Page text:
Dear Smiley: Seeing “manual typewriter” and “stop the presses” in the same column item reminded me of an event back in the early 1970s when I was news and sports editor of the Greater Plaquemine Post.

The weekly paper’s press run started about 7 p.m. on Wednesday, but one week, an unexpected grand jury story broke about 6:45.

I called Publisher Gary Hebert and told him what had happened, and we agreed I would drive quickly to the office and type up a story.

The next morning, my desk had a china and silverware setting with sausage and coffee.

Gary smiled as he told me I had given him a chance to fulfill a dream.

“I ran to the back last night,” he said, “and for the first time in my life, I shouted, ‘Stop the presses.’ ”



Dear Roy: I had that thrilling experience when, only a few weeks out of LSU journalism school, I was late reporter for The Morning Advocate and got a murder story from the police between midnight and 2 a.m.

The night editor let me call down to the press room and yell those immortal words.

I felt I was now a true newspaperman.

Aerial bombardment

Dear Smiley: In the 1960s, I had moved from Illinois to Denver and there met the love of my life.

My girlfriend, Loretta, later my wife, and I drove down to Carson City, Colorado, so she could meet my parents, who, with two of their grandchildren, were visiting some friends there.

Of course, Loretta was a bit nervous, hoping to make a good impression.

We decided to take the children out to the Royal Gorge Bridge and ride the inclined railway to the bottom of the gorge.

On the ride up, a bird flew over us and dropped a “bird pie” on top of my nephew’s head.

My mom cleaned up the mess, and then my dad commented, “It sure is a good thing that cows can’t fly.”

This really broke the ice.

Loretta had a good laugh, and the rest of the weekend was relaxing as everyone got to know one another.

I think it sort of sealed the deal, and we were happily married for 44 years. In those years, Loretta often referred to flying cows, or the lack thereof.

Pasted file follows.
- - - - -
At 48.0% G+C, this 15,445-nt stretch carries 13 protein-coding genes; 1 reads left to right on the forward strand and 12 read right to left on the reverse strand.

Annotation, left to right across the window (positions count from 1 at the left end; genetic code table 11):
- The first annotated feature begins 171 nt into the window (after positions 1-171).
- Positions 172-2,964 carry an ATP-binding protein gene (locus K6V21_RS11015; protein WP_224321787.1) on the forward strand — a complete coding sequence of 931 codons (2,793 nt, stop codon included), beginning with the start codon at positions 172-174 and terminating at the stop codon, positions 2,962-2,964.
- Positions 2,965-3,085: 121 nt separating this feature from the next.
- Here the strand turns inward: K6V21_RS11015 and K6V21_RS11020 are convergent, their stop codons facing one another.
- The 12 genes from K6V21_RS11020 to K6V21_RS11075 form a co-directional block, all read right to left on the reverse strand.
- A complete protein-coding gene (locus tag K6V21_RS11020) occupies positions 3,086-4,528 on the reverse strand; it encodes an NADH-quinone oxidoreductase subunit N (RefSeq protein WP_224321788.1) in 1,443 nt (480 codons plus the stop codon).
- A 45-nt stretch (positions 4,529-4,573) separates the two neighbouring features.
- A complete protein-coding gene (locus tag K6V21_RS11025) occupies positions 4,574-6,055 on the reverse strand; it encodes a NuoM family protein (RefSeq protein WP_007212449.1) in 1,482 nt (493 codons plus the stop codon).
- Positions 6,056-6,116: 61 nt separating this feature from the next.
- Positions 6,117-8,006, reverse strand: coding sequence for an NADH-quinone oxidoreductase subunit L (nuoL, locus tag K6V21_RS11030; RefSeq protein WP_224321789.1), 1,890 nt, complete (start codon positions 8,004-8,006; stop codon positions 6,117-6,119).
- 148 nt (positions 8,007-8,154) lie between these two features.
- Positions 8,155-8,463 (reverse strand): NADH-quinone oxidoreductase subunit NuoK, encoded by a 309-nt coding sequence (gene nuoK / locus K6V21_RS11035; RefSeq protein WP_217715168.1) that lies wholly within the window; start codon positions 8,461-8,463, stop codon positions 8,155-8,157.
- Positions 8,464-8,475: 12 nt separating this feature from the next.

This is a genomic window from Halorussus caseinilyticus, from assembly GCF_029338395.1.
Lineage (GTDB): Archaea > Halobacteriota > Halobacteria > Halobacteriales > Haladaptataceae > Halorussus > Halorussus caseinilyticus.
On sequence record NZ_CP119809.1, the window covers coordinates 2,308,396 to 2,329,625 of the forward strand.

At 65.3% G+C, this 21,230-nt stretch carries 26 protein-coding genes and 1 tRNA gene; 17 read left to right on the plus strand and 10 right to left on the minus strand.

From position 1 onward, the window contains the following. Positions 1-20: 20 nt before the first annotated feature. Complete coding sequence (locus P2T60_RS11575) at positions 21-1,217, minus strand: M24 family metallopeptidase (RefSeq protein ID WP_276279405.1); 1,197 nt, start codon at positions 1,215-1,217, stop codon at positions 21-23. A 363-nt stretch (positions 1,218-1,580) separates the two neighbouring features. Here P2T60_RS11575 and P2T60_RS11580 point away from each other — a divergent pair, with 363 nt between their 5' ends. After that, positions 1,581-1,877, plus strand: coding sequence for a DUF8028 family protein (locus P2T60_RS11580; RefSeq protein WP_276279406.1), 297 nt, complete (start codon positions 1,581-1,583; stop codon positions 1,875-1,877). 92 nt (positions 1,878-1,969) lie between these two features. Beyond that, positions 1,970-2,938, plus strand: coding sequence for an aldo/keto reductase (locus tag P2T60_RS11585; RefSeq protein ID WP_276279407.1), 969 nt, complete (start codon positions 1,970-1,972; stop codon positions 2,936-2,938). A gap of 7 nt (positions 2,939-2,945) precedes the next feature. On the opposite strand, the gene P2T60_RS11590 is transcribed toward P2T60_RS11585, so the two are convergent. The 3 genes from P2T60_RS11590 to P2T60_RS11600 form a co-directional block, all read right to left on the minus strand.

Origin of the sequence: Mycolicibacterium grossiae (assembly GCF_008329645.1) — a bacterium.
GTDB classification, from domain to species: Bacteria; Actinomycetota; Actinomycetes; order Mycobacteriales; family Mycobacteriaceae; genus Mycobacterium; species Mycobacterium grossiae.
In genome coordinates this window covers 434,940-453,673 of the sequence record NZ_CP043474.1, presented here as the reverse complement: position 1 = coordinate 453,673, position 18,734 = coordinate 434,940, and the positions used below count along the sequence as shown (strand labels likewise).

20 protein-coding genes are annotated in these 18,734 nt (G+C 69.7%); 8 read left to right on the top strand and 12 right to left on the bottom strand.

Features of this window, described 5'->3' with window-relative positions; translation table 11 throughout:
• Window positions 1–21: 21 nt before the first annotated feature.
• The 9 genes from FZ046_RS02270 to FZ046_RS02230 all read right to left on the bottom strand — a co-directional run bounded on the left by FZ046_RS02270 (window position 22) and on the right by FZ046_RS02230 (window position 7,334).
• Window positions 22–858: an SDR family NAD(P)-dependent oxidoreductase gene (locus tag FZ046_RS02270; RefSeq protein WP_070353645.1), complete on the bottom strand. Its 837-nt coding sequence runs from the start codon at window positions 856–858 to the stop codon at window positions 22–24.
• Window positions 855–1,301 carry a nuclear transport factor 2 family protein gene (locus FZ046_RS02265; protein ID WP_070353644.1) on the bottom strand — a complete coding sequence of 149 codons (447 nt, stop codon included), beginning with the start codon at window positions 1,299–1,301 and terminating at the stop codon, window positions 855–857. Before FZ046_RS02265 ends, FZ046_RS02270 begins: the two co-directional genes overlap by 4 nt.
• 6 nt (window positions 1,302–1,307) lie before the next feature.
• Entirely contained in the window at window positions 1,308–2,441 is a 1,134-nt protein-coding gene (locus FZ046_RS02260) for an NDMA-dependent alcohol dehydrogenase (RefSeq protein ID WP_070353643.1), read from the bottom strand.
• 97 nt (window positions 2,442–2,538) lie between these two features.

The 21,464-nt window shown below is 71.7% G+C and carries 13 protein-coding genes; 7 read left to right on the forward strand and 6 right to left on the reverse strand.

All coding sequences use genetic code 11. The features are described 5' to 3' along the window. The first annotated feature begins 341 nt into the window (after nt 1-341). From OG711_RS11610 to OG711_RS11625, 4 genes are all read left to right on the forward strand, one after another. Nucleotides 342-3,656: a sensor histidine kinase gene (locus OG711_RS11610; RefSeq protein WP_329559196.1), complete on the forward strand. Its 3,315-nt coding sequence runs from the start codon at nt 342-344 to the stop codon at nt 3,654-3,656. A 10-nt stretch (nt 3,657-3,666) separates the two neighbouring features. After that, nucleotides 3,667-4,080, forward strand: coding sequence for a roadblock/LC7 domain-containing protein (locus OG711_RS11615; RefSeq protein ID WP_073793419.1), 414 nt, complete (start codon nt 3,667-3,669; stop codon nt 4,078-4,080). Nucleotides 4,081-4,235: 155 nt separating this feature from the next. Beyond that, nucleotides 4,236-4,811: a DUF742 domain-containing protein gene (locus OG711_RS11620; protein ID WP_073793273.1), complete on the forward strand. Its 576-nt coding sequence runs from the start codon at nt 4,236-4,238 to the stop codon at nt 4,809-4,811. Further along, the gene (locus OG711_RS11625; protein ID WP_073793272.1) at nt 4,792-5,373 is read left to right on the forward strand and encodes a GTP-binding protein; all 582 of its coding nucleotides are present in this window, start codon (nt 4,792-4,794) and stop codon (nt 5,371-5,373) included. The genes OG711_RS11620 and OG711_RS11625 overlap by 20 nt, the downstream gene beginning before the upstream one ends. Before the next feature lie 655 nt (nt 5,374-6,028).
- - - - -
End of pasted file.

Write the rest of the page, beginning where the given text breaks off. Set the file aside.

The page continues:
Po choice of words?

Dear Smiley: Please do not keep promoting the ridiculous term “po-boys.”

That usage sounds like the most ignorant, countrified rednecks around.

As any proper New Orleanian/Southerner knows, the correct term is “poor boys” because the sandwiches were first offered to the poor dock workers in the Quarter.

Just trying to pronounce “po-boys” out loud sounds horrible to the ear.

Surely adding just two extra letters can’t be that much effort to make, even for the laziest person.



Dear Lee: You’re not alone.

Back in December 2012, I reported on the campaign by Errol Laborde, editor of New Orleans Magazine, to restore the word “poor” to the sandwich.

At the time, he admitted that it was an uphill struggle but was encouraged that at least three New Orleans restaurants — Parkway Bakery, Evangeline and Stanley — were offering “poor boys.”

Good luck with your effort.

Funny feelings

Dear Smiley: Some years back, well before the turn of the century, I read your column on a regular basis while I was attending LSU.

Now that The Advocate is being delivered in New Orleans, I feel like an old friend has come back into my life.

For your series of riffs on “déjà vu,” I offer the following:

  • Déjà view — The feeling that the guy on the next barstool has already shared his political philosophy.
  • Déjà krewe — The feeling that you have already seen these parade floats at least once this Carnival season.
  • Déjà Lou — The feeling that this ex-coach football commentator has already told this story.
  • Déjà doo doo — The feeling that your neighbor’s dog has visited your front yard before.


New Orleans

Kidspeak revisited

Dear Smiley: While dining recently at Hymel’s Restaurant in Convent with my husband, Buddy, and some family members and friends, I overheard a child, approximately 3 years of age, tell another child in his party that “This restaurant has the best seafood on the River Road — and the best toilet sauce.”

I agree with this young man because I even eat Hymel’s “toilet sauce” on my baked potato.



Dear Karen: Thanks to you, I will never be able to think of tartar sauce in quite the same way.

Write Smiley at He can also be reached by fax at (225) 388-0351 or mail at P.O. Box 588, Baton Rouge, LA 70821.